• Situation that precipitated that behaviour
  • What the patient was thinking at that moment?
  • Whether that behaviour makes any sense in that context?
  • Whether the behaviour was adaptive or dysfunctional?
  • Whether a change is needed?

If the nurse has to interview the patient she should select a private place, free from noise and distraction and interview should be goal directed. Although the patient is a regarded as a source of validation, the nurse should also be prepared to consult with family members or other people knowledgeable about the patient. This is particularly important when the patient is unable to provide reliable information because the symptoms of the psychiatric illness. She should gather Information from other information sources, including health care records, nursing rounds, change- of shifts, nursing care plans and evaluation of other health care professionals.

  • After collecting all data, the nurse compares the information and then analyses the data and derives a nursing diagnosis.
  • A nursing diagnosis is a statement of the patient’s nursing problem that includes both the adaptive and maladaptive health responses and contributing stressors.
  • These nursing problems concern patient’s health aspects that may need to be promoted or with which the patient needs help.
  • A nursing diagnosis may be an actual or potential health problem, depending on the situation.
  • The most commonly used standard is that of the North American Nursing Diagnosis Association (NANDA).

A nursing diagnostic statement consists of three parts:

  • Health problem
  • Contributing factors
  • Defining characteristics

The defining characteristics are helpful because they reflect the behaviour that are the target of nursing intervention .They also provide specific indicators for evaluating the outcome of psychiatric nursing interventions and for determining whether the expected goals of the nursing care were met.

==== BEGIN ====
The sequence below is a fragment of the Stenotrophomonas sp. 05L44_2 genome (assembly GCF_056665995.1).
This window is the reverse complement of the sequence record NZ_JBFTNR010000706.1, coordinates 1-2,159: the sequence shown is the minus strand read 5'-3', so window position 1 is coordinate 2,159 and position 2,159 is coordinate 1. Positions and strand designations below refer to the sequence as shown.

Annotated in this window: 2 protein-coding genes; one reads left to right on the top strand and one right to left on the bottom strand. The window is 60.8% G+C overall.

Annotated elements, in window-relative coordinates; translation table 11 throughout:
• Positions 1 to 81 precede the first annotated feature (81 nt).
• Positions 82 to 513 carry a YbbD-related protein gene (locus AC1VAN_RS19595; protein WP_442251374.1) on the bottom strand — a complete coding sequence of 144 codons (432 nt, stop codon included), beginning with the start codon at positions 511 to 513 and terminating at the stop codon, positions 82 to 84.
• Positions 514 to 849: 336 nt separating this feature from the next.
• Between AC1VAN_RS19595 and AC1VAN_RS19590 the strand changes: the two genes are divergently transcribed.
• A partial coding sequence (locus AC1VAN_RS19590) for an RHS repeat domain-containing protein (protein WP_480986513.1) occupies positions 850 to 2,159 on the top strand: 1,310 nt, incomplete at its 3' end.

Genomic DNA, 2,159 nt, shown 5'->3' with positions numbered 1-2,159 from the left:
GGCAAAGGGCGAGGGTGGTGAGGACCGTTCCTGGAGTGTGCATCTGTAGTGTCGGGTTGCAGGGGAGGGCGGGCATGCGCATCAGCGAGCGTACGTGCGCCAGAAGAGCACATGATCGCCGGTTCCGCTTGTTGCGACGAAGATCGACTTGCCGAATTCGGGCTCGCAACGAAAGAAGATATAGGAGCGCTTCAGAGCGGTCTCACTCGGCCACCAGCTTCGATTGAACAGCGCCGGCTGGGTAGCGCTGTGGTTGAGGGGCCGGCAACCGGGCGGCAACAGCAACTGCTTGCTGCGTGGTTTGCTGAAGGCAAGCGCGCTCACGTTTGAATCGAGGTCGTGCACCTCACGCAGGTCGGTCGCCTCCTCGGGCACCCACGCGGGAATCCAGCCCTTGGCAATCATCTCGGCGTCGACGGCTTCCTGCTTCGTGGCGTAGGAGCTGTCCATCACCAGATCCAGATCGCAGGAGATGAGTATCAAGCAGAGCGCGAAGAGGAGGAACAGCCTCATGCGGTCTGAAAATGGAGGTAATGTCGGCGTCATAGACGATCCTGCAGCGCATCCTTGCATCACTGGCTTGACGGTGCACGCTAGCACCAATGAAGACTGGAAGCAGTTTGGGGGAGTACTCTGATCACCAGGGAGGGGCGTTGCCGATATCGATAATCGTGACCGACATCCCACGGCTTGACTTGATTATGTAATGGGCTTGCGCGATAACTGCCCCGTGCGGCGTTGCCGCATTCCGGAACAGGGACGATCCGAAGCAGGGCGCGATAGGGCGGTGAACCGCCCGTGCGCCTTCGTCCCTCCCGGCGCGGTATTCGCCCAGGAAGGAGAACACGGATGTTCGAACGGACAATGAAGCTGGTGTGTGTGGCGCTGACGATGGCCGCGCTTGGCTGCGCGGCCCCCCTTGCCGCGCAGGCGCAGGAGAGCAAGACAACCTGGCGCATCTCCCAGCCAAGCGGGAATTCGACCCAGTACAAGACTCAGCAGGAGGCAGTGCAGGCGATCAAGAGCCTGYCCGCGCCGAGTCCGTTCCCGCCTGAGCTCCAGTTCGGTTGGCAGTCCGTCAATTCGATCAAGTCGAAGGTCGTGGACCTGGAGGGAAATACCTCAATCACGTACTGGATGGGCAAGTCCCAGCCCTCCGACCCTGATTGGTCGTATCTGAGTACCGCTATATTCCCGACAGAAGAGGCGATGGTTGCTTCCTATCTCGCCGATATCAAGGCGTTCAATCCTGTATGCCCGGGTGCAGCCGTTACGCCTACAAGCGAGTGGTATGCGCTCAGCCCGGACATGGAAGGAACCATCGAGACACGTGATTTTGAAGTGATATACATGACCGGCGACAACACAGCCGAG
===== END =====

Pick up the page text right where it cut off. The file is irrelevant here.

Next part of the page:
Example:

  • If a patient is making statements about dying, he is isolative, anorexic, cannot sleep and wants to die. Then the nursing diagnosis can be-
  • Helplessness, related to physical complaints, as evidenced by decreased appetite and verbal cues indicating despondency.
  • Fatigue related to insomnia, as evidenced by an increases in physical complaints and disinterest in surroundings.
  • Social isolation, related to anxiety, as evidenced by withdrawal and uncommunicative behaviour.

The psychiatric mental health nurse identifies expected outcomes individualised to the patient. Within the context of providing nursing care, the ultimate goal is to influence health outcomes and improve the patient’s health status. Outcomes should be mutually identified with the patient, and should be identified as clearly as clearly and determine the effectiveness and efficiency of their interventions.

Before defining expected outcomes, the nurse must realize that patient often seek treatment with goals of their own. These goals may be expressed as relieving symptoms or improving functional ability. The nurse must understand the patient’s coping response and the factors that influence them. Some of these difficulties in defining goals are as follows-

  • The patient may view a personal problem as someone else’s behaviour.
  • The patient may express a problem as feeling, such as “I am lonely” or “I am so unhappy”.
Source: nursingplanet.com